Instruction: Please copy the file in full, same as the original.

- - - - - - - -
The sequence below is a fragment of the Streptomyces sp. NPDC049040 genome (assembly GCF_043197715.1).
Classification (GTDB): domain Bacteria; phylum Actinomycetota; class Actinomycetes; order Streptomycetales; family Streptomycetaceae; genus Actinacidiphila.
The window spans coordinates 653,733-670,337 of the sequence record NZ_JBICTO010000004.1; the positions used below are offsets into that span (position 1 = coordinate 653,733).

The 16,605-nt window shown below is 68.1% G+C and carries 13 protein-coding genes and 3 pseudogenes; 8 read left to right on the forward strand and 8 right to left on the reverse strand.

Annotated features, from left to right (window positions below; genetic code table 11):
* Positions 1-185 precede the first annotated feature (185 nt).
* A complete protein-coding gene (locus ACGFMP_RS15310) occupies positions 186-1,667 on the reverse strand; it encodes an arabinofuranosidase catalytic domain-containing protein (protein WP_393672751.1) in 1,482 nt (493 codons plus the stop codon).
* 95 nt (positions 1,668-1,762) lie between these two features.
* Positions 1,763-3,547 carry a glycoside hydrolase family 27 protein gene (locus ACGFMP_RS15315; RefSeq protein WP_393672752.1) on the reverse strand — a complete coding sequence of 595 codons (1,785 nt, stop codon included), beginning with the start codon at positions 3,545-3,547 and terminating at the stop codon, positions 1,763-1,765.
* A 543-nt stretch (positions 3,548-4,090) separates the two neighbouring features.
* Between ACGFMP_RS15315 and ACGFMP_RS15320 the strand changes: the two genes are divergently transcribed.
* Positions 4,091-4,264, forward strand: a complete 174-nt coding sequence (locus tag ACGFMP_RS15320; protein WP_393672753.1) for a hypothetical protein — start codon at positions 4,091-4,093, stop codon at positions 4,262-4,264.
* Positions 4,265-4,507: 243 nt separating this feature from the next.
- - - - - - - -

The sequence below is a fragment of the Streptomyces sp. NPDC049040 genome (assembly GCF_043197715.1).
Classification (GTDB): domain Bacteria; phylum Actinomycetota; class Actinomycetes; order Streptomycetales; family Streptomycetaceae; genus Actinacidiphila.
The window spans coordinates 653,733-670,337 of the sequence record NZ_JBICTO010000004.1; the positions used below are offsets into that span (position 1 = coordinate 653,733).

The 16,605-nt window shown below is 68.1% G+C and carries 13 protein-coding genes and 3 pseudogenes; 8 read left to right on the forward strand and 8 right to left on the reverse strand.

Annotated features, from left to right (window positions below; genetic code table 11):
* Positions 1-185 precede the first annotated feature (185 nt).
* A complete protein-coding gene (locus ACGFMP_RS15310) occupies positions 186-1,667 on the reverse strand; it encodes an arabinofuranosidase catalytic domain-containing protein (protein WP_393672751.1) in 1,482 nt (493 codons plus the stop codon).
* 95 nt (positions 1,668-1,762) lie between these two features.
* Positions 1,763-3,547 carry a glycoside hydrolase family 27 protein gene (locus ACGFMP_RS15315; RefSeq protein WP_393672752.1) on the reverse strand — a complete coding sequence of 595 codons (1,785 nt, stop codon included), beginning with the start codon at positions 3,545-3,547 and terminating at the stop codon, positions 1,763-1,765.
* A 543-nt stretch (positions 3,548-4,090) separates the two neighbouring features.
* Between ACGFMP_RS15315 and ACGFMP_RS15320 the strand changes: the two genes are divergently transcribed.
* Positions 4,091-4,264, forward strand: a complete 174-nt coding sequence (locus tag ACGFMP_RS15320; protein WP_393672753.1) for a hypothetical protein — start codon at positions 4,091-4,093, stop codon at positions 4,262-4,264.
* Positions 4,265-4,507: 243 nt separating this feature from the next.